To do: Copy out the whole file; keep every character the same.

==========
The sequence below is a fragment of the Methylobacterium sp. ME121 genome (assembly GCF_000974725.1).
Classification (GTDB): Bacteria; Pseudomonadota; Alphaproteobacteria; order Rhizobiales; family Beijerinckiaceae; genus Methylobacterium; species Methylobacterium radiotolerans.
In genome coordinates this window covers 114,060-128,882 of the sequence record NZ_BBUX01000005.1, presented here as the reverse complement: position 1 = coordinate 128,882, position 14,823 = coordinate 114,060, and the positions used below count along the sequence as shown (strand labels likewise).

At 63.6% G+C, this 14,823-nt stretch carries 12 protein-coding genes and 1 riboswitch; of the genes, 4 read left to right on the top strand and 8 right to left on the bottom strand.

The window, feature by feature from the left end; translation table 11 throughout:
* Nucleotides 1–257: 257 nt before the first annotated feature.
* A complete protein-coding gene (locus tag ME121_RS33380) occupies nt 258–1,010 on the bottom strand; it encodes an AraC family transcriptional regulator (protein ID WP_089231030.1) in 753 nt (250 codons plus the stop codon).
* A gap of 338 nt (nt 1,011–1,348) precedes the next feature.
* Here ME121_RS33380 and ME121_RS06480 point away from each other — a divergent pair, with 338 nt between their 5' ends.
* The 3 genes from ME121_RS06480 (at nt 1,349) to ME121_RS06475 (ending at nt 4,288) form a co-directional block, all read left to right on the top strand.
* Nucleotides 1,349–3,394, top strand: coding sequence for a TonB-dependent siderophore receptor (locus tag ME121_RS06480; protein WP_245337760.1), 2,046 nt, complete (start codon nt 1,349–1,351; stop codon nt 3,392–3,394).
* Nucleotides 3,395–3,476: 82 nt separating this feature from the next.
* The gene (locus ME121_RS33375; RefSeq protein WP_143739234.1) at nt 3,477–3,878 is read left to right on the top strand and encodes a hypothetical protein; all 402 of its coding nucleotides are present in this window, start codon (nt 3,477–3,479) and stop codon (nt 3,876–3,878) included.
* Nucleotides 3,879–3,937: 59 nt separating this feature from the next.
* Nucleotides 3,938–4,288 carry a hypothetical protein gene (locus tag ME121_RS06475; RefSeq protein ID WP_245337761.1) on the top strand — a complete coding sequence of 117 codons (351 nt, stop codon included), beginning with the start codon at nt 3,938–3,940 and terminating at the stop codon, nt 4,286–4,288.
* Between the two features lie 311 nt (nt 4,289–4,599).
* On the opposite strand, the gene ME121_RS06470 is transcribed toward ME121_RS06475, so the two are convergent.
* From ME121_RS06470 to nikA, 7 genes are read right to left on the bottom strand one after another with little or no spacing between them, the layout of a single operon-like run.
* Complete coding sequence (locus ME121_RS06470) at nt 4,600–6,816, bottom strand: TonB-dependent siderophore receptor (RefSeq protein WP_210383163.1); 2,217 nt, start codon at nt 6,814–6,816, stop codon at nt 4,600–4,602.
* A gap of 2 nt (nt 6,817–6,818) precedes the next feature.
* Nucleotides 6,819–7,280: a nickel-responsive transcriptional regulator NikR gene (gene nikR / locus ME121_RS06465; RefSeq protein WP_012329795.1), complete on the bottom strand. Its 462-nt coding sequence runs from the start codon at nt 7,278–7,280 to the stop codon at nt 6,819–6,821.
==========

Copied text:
The sequence below is a fragment of the Methylobacterium sp. ME121 genome (assembly GCF_000974725.1).
Classification (GTDB): Bacteria; Pseudomonadota; Alphaproteobacteria; order Rhizobiales; family Beijerinckiaceae; genus Methylobacterium; species Methylobacterium radiotolerans.
In genome coordinates this window covers 114,060-128,882 of the sequence record NZ_BBUX01000005.1, presented here as the reverse complement: position 1 = coordinate 128,882, position 14,823 = coordinate 114,060, and the positions used below count along the sequence as shown (strand labels likewise).

At 63.6% G+C, this 14,823-nt stretch carries 12 protein-coding genes and 1 riboswitch; of the genes, 4 read left to right on the top strand and 8 right to left on the bottom strand.

The window, feature by feature from the left end; translation table 11 throughout:
* Nucleotides 1–257: 257 nt before the first annotated feature.
* A complete protein-coding gene (locus tag ME121_RS33380) occupies nt 258–1,010 on the bottom strand; it encodes an AraC family transcriptional regulator (protein ID WP_089231030.1) in 753 nt (250 codons plus the stop codon).
* A gap of 338 nt (nt 1,011–1,348) precedes the next feature.
* Here ME121_RS33380 and ME121_RS06480 point away from each other — a divergent pair, with 338 nt between their 5' ends.
* The 3 genes from ME121_RS06480 (at nt 1,349) to ME121_RS06475 (ending at nt 4,288) form a co-directional block, all read left to right on the top strand.
* Nucleotides 1,349–3,394, top strand: coding sequence for a TonB-dependent siderophore receptor (locus tag ME121_RS06480; protein WP_245337760.1), 2,046 nt, complete (start codon nt 1,349–1,351; stop codon nt 3,392–3,394).
* Nucleotides 3,395–3,476: 82 nt separating this feature from the next.
* The gene (locus ME121_RS33375; RefSeq protein WP_143739234.1) at nt 3,477–3,878 is read left to right on the top strand and encodes a hypothetical protein; all 402 of its coding nucleotides are present in this window, start codon (nt 3,477–3,479) and stop codon (nt 3,876–3,878) included.
* Nucleotides 3,879–3,937: 59 nt separating this feature from the next.
* Nucleotides 3,938–4,288 carry a hypothetical protein gene (locus tag ME121_RS06475; RefSeq protein ID WP_245337761.1) on the top strand — a complete coding sequence of 117 codons (351 nt, stop codon included), beginning with the start codon at nt 3,938–3,940 and terminating at the stop codon, nt 4,286–4,288.
* Between the two features lie 311 nt (nt 4,289–4,599).
* On the opposite strand, the gene ME121_RS06470 is transcribed toward ME121_RS06475, so the two are convergent.
* From ME121_RS06470 to nikA, 7 genes are read right to left on the bottom strand one after another with little or no spacing between them, the layout of a single operon-like run.
* Complete coding sequence (locus ME121_RS06470) at nt 4,600–6,816, bottom strand: TonB-dependent siderophore receptor (RefSeq protein WP_210383163.1); 2,217 nt, start codon at nt 6,814–6,816, stop codon at nt 4,600–4,602.
* A gap of 2 nt (nt 6,817–6,818) precedes the next feature.
* Nucleotides 6,819–7,280: a nickel-responsive transcriptional regulator NikR gene (gene nikR / locus ME121_RS06465; RefSeq protein WP_012329795.1), complete on the bottom strand. Its 462-nt coding sequence runs from the start codon at nt 7,278–7,280 to the stop codon at nt 6,819–6,821.